[COLUMN] Vegan longevity

“Animals are my friends, and I don’t eat my friends.” – George Bernard Shaw
DIET plays a very important role in the development of cardiovascular diseases and some forms of cancer, especially of the gastrointestinal tract. One particular diet – high in saturated fat and cholesterol, and low in fiber – consisting mainly of red meats (pork, beef, non-skim dairy products, etc.) and eggs, has been linked to more than half a million deaths from heart attacks each year in the U.S. alone. This translates to one person dying from cardiovascular illness every 60 seconds. And this does not even include the mortality from cancer, etc.

Vegetables and fruits

Vegetables and fruits have phytochemicals that are good for our body. Twenty-three epidemiological studies have shown that a diet rich in grains and vegetables reduces the risk of colon cancer by 40%, and breast cancer by 25%. Some of the hundreds of phytochemicals in fruits and vegetables are lycophene, ellagic acid, lutein, flavanoids, saponins, monoterpenes, phthalides, phenols, ajoene, cassaicin, coumestrol, genistein, sulforaphane, zeanthin. Our mothers were right in cajoling us to eat vegetables and fruits while we were growing up. Too bad, most of us didn’t listen. But since we are now wiser and know better, let’s educate our own children and persuade them to eat more vegetables and fruits – and less animal meat – for better health. The incidence of cancers, heart and kidney diseases, diabetes, hypertension, and obesity among vegetarians is much lower than among meat-eaters. Veggies and fruits in capsules are most inadequate and expensive.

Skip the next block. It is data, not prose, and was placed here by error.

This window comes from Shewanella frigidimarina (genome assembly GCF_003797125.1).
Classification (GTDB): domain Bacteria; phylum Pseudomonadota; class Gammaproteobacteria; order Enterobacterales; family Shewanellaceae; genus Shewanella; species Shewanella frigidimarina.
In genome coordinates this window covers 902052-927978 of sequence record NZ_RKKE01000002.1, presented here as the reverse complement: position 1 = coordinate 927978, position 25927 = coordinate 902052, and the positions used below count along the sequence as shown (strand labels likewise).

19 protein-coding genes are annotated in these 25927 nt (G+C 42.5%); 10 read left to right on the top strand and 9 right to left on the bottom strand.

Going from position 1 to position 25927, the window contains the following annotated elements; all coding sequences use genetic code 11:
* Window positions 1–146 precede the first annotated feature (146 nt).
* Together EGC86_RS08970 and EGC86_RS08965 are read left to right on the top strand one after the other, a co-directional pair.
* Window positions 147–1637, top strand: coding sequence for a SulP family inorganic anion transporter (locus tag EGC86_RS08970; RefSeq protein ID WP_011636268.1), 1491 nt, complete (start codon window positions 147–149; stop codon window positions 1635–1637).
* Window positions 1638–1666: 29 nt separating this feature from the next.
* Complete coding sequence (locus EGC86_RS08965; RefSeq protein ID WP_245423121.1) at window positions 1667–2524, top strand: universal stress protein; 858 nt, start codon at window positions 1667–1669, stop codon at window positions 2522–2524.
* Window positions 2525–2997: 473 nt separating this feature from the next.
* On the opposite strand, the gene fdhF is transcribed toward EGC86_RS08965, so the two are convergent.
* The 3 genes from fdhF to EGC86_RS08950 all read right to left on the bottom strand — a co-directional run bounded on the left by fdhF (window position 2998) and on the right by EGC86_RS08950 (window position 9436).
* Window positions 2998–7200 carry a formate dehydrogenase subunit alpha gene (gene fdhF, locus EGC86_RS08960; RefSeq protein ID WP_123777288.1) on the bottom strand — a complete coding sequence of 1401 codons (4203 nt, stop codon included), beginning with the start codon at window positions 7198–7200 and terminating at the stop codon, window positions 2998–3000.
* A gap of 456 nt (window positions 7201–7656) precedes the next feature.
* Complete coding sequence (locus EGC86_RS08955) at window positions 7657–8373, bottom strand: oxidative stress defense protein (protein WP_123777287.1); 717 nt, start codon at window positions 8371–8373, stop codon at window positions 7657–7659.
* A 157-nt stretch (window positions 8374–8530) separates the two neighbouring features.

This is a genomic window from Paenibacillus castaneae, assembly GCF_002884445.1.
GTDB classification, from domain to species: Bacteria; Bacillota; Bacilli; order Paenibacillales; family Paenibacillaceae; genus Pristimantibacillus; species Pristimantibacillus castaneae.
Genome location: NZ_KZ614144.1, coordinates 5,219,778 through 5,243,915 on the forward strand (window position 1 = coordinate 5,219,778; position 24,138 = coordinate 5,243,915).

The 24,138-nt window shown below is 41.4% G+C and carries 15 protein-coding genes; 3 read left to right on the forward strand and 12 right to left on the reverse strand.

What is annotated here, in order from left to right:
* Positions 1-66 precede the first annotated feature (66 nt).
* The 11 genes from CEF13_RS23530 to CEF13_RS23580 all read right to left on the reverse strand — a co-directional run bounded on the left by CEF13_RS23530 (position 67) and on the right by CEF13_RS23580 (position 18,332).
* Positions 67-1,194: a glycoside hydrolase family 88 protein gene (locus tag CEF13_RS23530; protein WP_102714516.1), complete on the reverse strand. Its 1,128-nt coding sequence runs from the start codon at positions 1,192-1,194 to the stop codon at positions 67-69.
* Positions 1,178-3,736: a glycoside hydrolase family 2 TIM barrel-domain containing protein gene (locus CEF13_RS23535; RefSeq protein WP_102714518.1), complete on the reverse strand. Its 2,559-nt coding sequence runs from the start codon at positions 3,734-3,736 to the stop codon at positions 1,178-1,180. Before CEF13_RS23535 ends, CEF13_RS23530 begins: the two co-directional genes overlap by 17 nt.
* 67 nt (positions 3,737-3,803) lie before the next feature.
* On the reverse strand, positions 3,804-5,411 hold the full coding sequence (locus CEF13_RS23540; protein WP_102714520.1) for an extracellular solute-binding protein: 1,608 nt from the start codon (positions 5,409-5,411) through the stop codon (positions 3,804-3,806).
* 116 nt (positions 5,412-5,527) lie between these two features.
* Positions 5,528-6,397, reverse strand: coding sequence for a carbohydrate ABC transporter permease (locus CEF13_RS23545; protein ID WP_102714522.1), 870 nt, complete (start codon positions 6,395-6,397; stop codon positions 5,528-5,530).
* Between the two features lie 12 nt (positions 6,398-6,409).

Types of vegetarians

Vegetarians come in three forms: (1) Lacto-ovo vegetarians, whose diet consists of vegetables, dairy products and eggs, no meat or flesh of any kind (pork, beef, lamb, poultry, fish and seafood); (2) Lacto-vegetarians who do not eat eggs, but eat vegetables, fruits and milk; and, (3) Vegans or pure vegetarians, who do not eat any food or food products of animal origin, including milk and eggs, and susbsist on vegetables, grains, nuts and fruits only. Most vegans also do not buy or use animal products, such as those made of leather, fur, feather, ivory, etc., all of which involves the killing of animals.

Imported from England

The Rev. William Metcalfe of England, together with his friend, Sylvester Graham, a young Presbyterian minister and 40 other English church members, brought the vegetarian way of life to the United States in 1817. For thousands of years, being a vegetarian was a part of socio-cultural-religious practice around the globe, most notably in the Far East. Many people around the world today choose to be vegetarians for health reasons.

Vegetarian Who’s Who